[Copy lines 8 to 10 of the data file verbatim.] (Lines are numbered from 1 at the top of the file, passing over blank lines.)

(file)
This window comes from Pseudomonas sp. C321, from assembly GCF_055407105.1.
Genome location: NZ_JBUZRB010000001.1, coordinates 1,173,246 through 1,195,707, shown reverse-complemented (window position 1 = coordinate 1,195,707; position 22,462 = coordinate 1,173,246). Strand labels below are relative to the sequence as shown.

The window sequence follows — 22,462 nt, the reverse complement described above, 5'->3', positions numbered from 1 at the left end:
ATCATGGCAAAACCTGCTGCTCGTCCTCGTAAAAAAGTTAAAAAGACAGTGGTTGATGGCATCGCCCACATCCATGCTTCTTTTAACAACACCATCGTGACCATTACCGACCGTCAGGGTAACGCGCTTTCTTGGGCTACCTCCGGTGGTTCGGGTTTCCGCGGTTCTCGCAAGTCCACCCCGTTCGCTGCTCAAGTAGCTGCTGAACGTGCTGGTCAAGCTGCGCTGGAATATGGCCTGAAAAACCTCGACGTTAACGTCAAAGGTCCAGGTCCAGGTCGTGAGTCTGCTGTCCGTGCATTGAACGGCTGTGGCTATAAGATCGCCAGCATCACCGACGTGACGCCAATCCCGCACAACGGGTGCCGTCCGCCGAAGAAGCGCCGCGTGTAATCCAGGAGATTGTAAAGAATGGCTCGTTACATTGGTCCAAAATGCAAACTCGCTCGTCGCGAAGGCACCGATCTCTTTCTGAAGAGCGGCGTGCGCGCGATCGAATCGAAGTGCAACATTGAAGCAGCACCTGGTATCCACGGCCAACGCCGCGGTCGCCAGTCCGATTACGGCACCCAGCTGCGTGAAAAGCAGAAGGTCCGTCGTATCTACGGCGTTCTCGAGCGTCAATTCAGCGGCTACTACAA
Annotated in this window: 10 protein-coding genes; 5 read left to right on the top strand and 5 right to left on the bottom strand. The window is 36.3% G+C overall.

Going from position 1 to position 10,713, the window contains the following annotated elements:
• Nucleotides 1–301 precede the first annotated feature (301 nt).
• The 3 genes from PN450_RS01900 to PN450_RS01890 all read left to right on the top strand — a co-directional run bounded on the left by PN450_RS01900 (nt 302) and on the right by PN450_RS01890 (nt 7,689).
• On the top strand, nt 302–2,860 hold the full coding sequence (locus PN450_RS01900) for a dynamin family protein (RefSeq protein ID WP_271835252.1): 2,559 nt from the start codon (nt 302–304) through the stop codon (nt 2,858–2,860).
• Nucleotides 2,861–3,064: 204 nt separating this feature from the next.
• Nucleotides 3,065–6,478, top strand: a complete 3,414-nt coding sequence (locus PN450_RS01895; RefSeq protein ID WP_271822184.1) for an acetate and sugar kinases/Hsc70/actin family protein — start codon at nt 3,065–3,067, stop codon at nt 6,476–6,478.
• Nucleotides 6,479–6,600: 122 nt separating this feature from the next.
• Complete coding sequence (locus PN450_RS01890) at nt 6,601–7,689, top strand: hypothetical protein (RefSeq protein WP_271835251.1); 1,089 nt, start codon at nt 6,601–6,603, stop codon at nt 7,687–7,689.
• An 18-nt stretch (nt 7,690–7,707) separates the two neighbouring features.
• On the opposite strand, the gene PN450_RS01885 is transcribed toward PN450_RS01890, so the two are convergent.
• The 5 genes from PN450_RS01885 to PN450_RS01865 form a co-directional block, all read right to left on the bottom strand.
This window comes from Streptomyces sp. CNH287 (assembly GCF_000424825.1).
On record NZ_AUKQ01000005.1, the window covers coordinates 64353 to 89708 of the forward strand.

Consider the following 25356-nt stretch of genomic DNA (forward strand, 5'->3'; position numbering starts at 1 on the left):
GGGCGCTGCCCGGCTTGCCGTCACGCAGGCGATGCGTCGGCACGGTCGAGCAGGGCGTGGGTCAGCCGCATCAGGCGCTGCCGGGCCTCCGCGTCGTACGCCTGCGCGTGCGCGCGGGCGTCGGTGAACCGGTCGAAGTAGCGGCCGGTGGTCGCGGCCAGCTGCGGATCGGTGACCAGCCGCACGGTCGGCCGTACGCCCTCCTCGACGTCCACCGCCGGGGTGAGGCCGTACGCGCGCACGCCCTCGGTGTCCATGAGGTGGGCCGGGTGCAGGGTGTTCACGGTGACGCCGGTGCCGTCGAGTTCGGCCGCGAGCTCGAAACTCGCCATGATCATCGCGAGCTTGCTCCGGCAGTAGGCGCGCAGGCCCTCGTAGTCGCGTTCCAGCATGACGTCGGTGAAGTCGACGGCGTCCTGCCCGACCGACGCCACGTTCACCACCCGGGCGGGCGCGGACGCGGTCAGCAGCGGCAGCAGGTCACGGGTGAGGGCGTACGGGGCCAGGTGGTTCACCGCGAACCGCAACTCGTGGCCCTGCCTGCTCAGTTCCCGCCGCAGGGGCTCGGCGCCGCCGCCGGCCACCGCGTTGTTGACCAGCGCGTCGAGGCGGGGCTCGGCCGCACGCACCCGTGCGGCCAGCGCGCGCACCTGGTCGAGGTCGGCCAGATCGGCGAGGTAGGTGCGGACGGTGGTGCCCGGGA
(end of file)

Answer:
• The 3 genes from PN450_RS01900 to PN450_RS01890 all read left to right on the top strand — a co-directional run bounded on the left by PN450_RS01900 (nt 302) and on the right by PN450_RS01890 (nt 7,689).
• On the top strand, nt 302–2,860 hold the full coding sequence (locus PN450_RS01900) for a dynamin family protein (RefSeq protein ID WP_271835252.1): 2,559 nt from the start codon (nt 302–304) through the stop codon (nt 2,858–2,860).
• Nucleotides 2,861–3,064: 204 nt separating this feature from the next.